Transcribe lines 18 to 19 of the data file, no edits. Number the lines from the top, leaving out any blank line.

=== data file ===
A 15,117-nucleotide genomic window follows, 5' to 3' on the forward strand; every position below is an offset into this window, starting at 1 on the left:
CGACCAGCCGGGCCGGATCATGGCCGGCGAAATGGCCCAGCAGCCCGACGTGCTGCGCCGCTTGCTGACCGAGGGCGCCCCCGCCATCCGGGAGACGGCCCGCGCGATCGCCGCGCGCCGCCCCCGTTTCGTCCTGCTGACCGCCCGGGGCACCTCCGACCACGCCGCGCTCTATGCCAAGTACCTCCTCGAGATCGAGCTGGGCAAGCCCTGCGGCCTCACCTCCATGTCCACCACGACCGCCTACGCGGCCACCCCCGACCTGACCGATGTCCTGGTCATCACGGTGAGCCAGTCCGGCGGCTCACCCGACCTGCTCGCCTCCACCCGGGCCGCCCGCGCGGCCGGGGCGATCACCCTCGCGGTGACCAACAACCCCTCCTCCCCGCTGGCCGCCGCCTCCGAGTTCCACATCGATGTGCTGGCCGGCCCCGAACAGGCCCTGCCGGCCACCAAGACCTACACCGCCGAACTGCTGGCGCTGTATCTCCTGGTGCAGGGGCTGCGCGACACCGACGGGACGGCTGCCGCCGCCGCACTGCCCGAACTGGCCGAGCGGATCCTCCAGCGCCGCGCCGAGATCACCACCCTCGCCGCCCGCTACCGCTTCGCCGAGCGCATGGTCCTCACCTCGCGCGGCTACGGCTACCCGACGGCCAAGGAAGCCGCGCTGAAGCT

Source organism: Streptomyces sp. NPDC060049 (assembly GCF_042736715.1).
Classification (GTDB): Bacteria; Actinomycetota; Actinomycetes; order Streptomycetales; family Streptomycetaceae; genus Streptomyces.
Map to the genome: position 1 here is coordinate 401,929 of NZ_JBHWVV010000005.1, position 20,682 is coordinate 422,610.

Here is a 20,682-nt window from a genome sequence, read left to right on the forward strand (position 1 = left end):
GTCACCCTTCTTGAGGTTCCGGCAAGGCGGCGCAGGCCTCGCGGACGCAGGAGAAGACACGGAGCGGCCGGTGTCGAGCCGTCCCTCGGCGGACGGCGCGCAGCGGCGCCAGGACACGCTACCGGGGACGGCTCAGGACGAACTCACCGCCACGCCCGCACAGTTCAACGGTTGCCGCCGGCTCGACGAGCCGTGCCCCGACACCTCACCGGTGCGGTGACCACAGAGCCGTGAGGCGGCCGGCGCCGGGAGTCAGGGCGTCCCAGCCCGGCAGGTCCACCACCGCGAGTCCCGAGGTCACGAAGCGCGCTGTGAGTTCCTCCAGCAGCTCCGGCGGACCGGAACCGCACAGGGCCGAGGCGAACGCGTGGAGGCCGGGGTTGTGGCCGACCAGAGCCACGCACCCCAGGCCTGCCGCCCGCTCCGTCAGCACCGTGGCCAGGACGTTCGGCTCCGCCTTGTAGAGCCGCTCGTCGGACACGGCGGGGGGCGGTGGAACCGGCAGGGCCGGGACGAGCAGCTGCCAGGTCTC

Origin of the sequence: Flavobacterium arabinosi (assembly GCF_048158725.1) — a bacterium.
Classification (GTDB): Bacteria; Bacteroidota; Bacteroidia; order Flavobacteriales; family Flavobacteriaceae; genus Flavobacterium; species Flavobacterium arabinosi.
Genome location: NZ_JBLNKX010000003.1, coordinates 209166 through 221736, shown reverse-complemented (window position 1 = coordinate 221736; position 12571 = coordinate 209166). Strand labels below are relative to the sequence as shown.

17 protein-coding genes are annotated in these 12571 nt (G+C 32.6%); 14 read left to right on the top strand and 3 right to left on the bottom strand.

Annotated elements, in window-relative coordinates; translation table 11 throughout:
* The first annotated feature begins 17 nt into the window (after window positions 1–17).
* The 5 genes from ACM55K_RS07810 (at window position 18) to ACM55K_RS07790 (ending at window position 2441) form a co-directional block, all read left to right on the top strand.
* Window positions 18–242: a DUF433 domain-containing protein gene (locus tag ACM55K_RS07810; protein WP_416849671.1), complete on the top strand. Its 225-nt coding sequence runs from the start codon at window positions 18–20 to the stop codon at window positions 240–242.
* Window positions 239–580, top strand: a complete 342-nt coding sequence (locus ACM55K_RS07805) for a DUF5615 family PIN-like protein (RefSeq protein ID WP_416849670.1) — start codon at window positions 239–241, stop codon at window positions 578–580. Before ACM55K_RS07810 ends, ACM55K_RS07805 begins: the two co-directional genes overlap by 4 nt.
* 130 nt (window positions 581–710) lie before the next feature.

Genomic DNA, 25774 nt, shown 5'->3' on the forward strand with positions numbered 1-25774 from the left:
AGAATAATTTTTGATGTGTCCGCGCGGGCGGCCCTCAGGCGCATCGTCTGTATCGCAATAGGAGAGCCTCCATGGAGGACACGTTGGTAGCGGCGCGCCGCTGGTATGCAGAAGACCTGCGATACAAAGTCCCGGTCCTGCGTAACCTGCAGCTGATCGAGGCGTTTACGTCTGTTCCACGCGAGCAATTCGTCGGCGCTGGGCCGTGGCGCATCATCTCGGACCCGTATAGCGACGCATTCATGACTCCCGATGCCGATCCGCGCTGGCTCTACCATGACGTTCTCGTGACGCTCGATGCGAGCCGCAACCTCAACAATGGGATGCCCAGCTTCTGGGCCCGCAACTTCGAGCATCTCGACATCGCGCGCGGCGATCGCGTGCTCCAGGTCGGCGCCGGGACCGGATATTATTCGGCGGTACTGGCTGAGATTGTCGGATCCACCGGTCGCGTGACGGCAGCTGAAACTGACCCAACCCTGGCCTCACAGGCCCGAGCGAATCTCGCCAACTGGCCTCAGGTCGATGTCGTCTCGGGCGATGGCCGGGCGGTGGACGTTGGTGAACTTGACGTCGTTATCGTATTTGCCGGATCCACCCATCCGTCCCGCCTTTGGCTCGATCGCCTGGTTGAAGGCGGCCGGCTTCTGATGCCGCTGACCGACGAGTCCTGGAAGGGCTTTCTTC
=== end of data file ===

Genomic DNA, 25774 nt, shown 5'->3' on the forward strand with positions numbered 1-25774 from the left:
AGAATAATTTTTGATGTGTCCGCGCGGGCGGCCCTCAGGCGCATCGTCTGTATCGCAATAGGAGAGCCTCCATGGAGGACACGTTGGTAGCGGCGCGCCGCTGGTATGCAGAAGACCTGCGATACAAAGTCCCGGTCCTGCGTAACCTGCAGCTGATCGAGGCGTTTACGTCTGTTCCACGCGAGCAATTCGTCGGCGCTGGGCCGTGGCGCATCATCTCGGACCCGTATAGCGACGCATTCATGACTCCCGATGCCGATCCGCGCTGGCTCTACCATGACGTTCTCGTGACGCTCGATGCGAGCCGCAACCTCAACAATGGGATGCCCAGCTTCTGGGCCCGCAACTTCGAGCATCTCGACATCGCGCGCGGCGATCGCGTGCTCCAGGTCGGCGCCGGGACCGGATATTATTCGGCGGTACTGGCTGAGATTGTCGGATCCACCGGTCGCGTGACGGCAGCTGAAACTGACCCAACCCTGGCCTCACAGGCCCGAGCGAATCTCGCCAACTGGCCTCAGGTCGATGTCGTCTCGGGCGATGGCCGGGCGGTGGACGTTGGTGAACTTGACGTCGTTATCGTATTTGCCGGATCCACCCATCCGTCCCGCCTTTGGCTCGATCGCCTGGTTGAAGGCGGCCGGCTTCTGATGCCGCTGACCGACGAGTCCTGGAAGGGCTTTCTTC